If these sightings had been made only during the War with Japan, when Japan was sending their deadly balloons across the Pacific to our West Coast, we could lay the flying saucer dilemma to war phobia, optical illusion, or general fear. But when these objects 1n the sky have been in mass formation and flight almost three years after cessation of hostilities - no wonder the major newspapers, periodicals and magazines have devoted millions of dollars worth of space trying to arrive at a satisfactory explanation of the flying discs.

JULY OF 1952 I WAS preparing a talk dealing with the controversial flying saucers. I was seeking the best scientific knowledge. I thought of Dr. Einstein, but again thought it futile to write such a prominent scientist.

At long last, I have learned that the only sure way to get needed information and material is to go to the very top authority. I could never understand telling some secretary my problem, only to have the secretary answer with a silly grin: "Well he is busy for the day " or "Will be back next week" when you know full well that he is sitting just inside the door.

So I went to the top. I wrote to Prof. Einstein, Advanced Study of Higher Mathematics, Princeton University. July 23rd, '52, I received an air mall letter, on Dr. Einstein's own letter head, and signature, verifying that those people saw something. Of course I regarded it quite an honor and privilege to receive any kind of answer from such a renowned and eminent scientist as Dr. Einstein.

Here are the exact excerpts or the questionnaire I sent Dr. Einstein:

“Do they originate in outer space?"

"Do they come from other worlds, such as Mars or Venus?"

“Do they come from our military rivals?"

“Are they the product of our own Air Force experiment?”

HERE IS DR. EINSTEIN'S letter to me, a letter that was printed perhaps in the newspapers of every civilized city and town in the world. Columbia Broadcasting System's television show, It's News To Me, thought the Einstein letter of such interest that they used it on their entire television hookup, including Los Angeles, California, which was viewed by millions of TV fans.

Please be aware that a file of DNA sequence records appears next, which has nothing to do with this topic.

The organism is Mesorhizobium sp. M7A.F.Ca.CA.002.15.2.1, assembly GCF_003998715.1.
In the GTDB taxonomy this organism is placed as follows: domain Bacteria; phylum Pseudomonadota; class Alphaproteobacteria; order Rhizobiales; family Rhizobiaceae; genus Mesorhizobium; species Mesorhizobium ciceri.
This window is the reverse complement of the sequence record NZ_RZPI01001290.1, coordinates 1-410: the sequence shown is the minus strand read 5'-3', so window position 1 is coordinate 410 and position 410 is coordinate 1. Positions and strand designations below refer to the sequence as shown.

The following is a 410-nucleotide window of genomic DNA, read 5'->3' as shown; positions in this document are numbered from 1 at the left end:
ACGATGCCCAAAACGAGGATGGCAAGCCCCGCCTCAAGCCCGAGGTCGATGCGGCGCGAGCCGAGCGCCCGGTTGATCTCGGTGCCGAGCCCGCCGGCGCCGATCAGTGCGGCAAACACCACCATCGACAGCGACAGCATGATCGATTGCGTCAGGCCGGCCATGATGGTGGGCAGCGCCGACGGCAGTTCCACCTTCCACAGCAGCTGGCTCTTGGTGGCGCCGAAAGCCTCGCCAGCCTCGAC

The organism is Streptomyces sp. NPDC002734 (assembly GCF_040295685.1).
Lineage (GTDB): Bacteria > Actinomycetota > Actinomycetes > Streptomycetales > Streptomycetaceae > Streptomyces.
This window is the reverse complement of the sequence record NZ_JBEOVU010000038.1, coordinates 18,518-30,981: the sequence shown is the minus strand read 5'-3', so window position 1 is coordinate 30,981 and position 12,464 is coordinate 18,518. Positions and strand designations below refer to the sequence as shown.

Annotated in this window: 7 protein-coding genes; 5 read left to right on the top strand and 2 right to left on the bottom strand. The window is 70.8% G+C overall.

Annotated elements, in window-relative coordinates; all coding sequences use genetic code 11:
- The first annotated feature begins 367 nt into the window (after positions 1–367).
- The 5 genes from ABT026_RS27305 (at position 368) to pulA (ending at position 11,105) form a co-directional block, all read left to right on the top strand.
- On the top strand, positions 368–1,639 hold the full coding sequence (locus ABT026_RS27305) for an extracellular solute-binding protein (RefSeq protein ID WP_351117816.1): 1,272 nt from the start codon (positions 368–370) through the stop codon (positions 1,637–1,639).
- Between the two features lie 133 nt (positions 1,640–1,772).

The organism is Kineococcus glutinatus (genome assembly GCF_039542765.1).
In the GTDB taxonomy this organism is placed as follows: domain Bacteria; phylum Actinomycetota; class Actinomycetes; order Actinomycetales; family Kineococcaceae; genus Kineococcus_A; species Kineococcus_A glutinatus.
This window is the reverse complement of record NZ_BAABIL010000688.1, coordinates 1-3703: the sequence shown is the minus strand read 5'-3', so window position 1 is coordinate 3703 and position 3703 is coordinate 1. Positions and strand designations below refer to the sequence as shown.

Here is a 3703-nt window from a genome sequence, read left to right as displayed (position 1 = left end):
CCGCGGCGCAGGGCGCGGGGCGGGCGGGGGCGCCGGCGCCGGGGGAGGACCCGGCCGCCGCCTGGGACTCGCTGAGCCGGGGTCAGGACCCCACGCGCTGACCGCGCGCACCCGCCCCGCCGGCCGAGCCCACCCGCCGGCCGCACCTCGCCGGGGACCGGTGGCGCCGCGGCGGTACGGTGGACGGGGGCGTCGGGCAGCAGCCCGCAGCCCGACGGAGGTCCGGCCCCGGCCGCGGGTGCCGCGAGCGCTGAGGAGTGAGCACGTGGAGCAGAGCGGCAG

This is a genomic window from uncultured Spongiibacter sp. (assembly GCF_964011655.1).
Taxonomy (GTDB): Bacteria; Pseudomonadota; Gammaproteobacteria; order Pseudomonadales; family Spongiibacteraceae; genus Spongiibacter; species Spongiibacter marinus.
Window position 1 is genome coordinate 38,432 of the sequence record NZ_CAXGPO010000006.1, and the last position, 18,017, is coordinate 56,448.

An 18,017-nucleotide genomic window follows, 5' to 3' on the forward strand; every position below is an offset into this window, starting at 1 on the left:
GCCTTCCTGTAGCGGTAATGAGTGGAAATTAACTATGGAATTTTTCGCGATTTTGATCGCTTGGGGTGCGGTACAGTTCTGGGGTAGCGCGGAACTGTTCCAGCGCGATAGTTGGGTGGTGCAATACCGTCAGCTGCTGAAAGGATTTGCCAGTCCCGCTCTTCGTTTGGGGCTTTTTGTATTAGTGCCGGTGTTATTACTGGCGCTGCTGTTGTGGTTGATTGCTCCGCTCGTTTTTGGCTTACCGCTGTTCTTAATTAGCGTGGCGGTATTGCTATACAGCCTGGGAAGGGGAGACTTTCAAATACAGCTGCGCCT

Here is the Professor's thoughts on the subject of flying saucers:

"July 23, 1952

"Dear Sir:

Those people have seen something. What they saw I do not know and I am not curious to know.

Sincerely yours, Albert Einstein

Mr. Louis A. Gardner

911 West 7th Place

Los Angeles 14, Cal."

AUGUST 1ST, 1952, I WAS walking along Broadway in downtown Los Angeles, with an associate of mine, Miss Frances Coyne, who is associated in the Gardner Evangelistic Crusade. I was telling her about the Einstein letter, and the publicity that the television, radio and newspapers were giving the subject, when I happened to look up at the moon, and near it I saw what appeared to be a huge red ball. I called it to the attention of those on the street. It seemed to linger near the moon and then just move back in the depths of space. I was reluctant to call the press, because of the publicity I got earlier that week, when I asked but didn't get an explanation on the flying saucers from Dr. Einstein.

However what I saw was so real, that in about five minutes I called the newspapers to report what I had seen. And sure enough five minutes before my report a young amateur astronomer, Frank Acuna, saw the same object as he was studying the moon through his telescope at the same place at the same time 8:15 p.m.

. . .

What became of Einstein and the Evangelist Afterwards?

The story of Gardner’s letter from Einstein made a big splash in the news, just as he said.

The press characterized Einstein’s reply as him being unconcerned or uninterested in flying saucers. Perhaps the professor just didn’t want to get involved in the controversy.

Einstein couldn’t be bothered by saucers and continued to work on a unified field theory up until his death in 1955.

Editorial from The Herald (Rock Hill, SC) March 18, 1953

As for Rev. Gardner, his claim of seeing a UFO in California skies on Aug. 1, 1952, was reported in the media at the time. Reports of UFOs in the area were made by other witnesses and were filed to Project Blue Book.

Los Angeles Mirror, Aug. 2, 1952

Gardener spoke for four nights in Spokane, Washington, on topics including, “The Truth to Date About Flying Saucers” and on the danger of the H-bomb, “America Wake Up or Blow Up.”

The Spokesman-Review, Aug. 30, 1952

Rev. Gardner had achieved some minor fame due to his reply from Einstein. He’d also became a UFO witness, included saucers in his sermons, and was a lecturer at the big Hollywood convention in 1953. Gardner could have easily developed a lucrative career as a UFO lecturer and author. Instead, he was busy with distractions that earned him a rap sheet with the FBI. 

Hitting the Skids